Sandy may be gone, but she won't soon be forgotten.
Historically, from a meteorological standpoint, it was a storm that quite likely "will go down in the record books," National Weather Service observation program leader Tim Morrin said Tuesday morning.
And even with the eye of the storm well into Pennsylvania, even with kinder skies over Long Island Tuesday, officials said tidal surges, damaging seas and "piling" waters will continue to inundate flood prone areas of the North Shore and the South Shore until at least 3 p.m. -- the weather service even issuing a coastal flood warning for the area.
"There was so much fetch to this storm," Morrin said.
Fetch is a term defining the length of water over which wind has blown and the distance waves have moved without obstruction.
In this case, Morrin said, "A thousand miles of ocean was pushed." And, worse for Long Island, the angle of the winds pushing that ocean, the angle at which that water moved, created a phenomenon known as "piling" -- which means water almost stacked on itself, creating exceptionally high tides.
Even more devastating was that those exceptionally high tides occurred at an astronomical high tide. In lower Manhattan, at the Battery, that created record high tides with a 9.3-foot storm surge Monday, the weather service said -- with a mark 13.9 feet above the mean low low-water tide.
In other words, above the average low tide.
Those surges were significant all over Long Island on Monday, Morrin said, with Freeport marked by a 7.9-foot surge, Lindenhurst with a 6.2-foot surge, Montauk with a 5.2-foot surge. The tidal departures for the South Shore on Tuesday were expected to be 3-to-4 1/2 feet above normal.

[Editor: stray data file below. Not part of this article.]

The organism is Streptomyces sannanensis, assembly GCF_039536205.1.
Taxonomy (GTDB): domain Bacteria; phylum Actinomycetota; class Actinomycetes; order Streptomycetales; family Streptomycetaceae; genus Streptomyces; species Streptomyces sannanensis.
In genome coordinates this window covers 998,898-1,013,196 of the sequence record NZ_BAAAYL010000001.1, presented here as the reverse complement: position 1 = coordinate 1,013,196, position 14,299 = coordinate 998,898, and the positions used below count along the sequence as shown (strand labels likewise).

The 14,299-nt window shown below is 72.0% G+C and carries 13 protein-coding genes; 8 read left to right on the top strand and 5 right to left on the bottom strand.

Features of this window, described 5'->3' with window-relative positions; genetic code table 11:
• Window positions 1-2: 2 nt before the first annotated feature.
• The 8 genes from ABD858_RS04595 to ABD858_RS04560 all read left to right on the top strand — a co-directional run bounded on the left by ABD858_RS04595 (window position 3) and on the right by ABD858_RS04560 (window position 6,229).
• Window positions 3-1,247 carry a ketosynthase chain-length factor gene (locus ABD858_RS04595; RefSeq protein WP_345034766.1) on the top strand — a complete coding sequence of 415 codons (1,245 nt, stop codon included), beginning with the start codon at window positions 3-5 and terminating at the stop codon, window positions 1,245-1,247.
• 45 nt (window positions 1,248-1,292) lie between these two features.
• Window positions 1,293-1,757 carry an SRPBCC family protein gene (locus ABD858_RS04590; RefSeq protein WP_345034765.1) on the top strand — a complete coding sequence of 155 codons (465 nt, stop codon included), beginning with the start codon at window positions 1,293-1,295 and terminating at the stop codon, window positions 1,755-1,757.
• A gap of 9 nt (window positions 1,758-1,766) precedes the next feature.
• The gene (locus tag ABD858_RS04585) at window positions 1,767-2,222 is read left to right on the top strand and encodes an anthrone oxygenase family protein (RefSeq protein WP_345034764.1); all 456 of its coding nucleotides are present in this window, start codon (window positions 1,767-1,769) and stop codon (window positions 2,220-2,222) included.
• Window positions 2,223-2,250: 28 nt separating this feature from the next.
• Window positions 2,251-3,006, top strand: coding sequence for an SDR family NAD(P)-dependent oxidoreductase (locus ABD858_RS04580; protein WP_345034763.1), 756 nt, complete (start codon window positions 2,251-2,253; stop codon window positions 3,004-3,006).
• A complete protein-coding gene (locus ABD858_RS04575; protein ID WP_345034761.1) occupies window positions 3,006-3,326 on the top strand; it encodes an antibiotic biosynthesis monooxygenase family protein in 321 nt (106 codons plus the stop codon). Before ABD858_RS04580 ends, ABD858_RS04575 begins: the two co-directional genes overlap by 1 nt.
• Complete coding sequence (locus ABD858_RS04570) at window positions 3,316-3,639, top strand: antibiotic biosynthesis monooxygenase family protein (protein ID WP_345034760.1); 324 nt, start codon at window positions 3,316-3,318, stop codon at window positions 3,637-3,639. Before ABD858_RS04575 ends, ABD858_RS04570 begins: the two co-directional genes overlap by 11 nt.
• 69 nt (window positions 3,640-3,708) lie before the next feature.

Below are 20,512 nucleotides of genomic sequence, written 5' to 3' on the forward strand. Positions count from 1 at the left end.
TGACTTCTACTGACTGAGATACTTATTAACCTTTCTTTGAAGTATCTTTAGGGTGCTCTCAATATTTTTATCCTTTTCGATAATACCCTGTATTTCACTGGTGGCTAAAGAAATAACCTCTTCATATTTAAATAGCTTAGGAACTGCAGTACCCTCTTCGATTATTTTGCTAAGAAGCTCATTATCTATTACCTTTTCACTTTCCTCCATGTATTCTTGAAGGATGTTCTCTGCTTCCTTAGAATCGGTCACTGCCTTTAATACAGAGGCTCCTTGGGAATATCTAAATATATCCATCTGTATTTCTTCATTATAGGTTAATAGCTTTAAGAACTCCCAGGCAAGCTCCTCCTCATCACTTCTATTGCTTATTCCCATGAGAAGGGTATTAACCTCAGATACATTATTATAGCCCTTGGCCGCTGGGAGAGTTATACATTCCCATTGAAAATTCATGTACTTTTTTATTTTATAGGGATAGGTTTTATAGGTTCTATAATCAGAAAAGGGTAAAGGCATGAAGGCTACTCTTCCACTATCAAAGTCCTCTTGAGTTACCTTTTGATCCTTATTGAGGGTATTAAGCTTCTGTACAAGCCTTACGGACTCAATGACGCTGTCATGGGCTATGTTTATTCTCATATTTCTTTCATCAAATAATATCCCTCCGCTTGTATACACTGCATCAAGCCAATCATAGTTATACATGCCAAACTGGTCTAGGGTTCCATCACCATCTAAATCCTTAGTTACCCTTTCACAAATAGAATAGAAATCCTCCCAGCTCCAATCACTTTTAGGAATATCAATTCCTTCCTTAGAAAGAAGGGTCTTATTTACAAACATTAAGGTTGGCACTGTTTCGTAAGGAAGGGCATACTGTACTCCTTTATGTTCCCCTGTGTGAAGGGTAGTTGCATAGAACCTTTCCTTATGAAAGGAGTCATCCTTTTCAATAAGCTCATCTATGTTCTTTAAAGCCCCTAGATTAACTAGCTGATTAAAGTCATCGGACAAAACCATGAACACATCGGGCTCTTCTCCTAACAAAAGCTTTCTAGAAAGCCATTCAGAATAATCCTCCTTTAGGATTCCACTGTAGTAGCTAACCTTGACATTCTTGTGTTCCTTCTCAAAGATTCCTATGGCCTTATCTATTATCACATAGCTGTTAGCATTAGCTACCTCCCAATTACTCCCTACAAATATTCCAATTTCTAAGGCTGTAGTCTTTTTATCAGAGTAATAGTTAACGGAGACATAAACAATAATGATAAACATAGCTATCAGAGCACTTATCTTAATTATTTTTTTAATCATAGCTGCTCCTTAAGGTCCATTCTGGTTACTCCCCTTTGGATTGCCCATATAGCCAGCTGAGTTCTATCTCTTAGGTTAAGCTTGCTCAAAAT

The wind direction was also expected to create significant high tides again on the North Shore, according to Morrin.
That's where the fetch also comes into play, Morrin said, because, as he said, so much water was pushed by Sandy -- and that means it will be a slow process for it to all recede.
The repeat of flooding during the morning high tide and, possibly, some minor flooding during the evening high tide, means many roadways near the shores will be impassable, the weather service said, noting: "These water levels will be much lower than the historic water levels Monday night."
"We're still going to get some breezy winds and gusts today, plus scattered rain," meteorologist Lauren Nash said.
Winds from the south Tuesday will be between 20 mph to 30 mph, with gusts to nearly 50 mph. But by later in the day those winds should drop to 10 mph to 15 mph, Nash said.
As the storm moves north into Canada over the next two days, the chance of rain lingers, Nash said. Chance of precipitation is about 70 percent Tuesday night, 30 percent Wednesday and 20 percent Wednesday night, the service said.
"We should see some clearing by Wednesday night," Nash said. Thursday's forecast calls for a 30 percent chance of rain, with Friday calling for partly sunny skies.